Invented eye plaster for retinal cell regeneration


Scientists have developed a synthetic plaster filled with photoreceptor cells, which helps to restore the damaged retina.

The retina degradation due to the death sensitive cells is one of the main causes of vision loss. Previously, researchers have already managed to grow photoreceptor from stem cells in laboratory conditions. Despite the breakthrough, the question of the efficient delivery of spare tissues in the right place remained open.

Now the team of scientists from Wisconsin University in Madison presented a solution in the form of an implantable plaster. It is a very thin frame with cells filled with young photoreceptor cells, on the like tray for ice cubes. At the bottom of each cell there is a circular hole through which the cells grown in the laboratory are connected to the retina.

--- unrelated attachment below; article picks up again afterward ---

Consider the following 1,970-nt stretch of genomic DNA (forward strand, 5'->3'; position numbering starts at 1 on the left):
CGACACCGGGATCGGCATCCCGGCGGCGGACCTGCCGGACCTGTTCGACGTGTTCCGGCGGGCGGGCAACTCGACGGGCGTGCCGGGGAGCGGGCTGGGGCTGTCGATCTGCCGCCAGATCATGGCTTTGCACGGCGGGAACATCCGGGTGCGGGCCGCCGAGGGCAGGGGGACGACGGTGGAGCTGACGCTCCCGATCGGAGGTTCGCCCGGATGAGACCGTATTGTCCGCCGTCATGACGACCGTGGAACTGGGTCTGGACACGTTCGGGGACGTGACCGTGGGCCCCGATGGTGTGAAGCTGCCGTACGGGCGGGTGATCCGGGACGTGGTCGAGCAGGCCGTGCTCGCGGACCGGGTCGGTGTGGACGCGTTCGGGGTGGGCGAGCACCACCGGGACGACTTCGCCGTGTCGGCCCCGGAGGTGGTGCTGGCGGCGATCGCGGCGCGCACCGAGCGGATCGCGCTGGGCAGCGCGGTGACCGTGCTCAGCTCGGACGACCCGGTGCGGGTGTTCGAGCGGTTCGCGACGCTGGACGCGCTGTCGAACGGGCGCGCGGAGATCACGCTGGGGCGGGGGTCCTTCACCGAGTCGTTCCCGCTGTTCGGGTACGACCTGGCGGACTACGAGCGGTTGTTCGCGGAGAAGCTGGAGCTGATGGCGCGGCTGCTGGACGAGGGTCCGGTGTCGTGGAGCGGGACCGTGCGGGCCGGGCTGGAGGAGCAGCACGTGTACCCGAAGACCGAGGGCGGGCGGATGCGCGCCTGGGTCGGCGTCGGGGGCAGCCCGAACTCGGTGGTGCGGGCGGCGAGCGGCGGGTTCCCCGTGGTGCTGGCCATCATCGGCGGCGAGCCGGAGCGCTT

The implant frame is made of a biocompatible material that has sufficiently high strength indicators and is naturally split in the body in two months. Such a plaster can accommodate up to 300 thousand cells to restore vision.


According to the team, the development is already practically ready for tests on large animals. In the future, scientists plan to improve the implant form and its manufacturing technology.

Previously, we also reported creating

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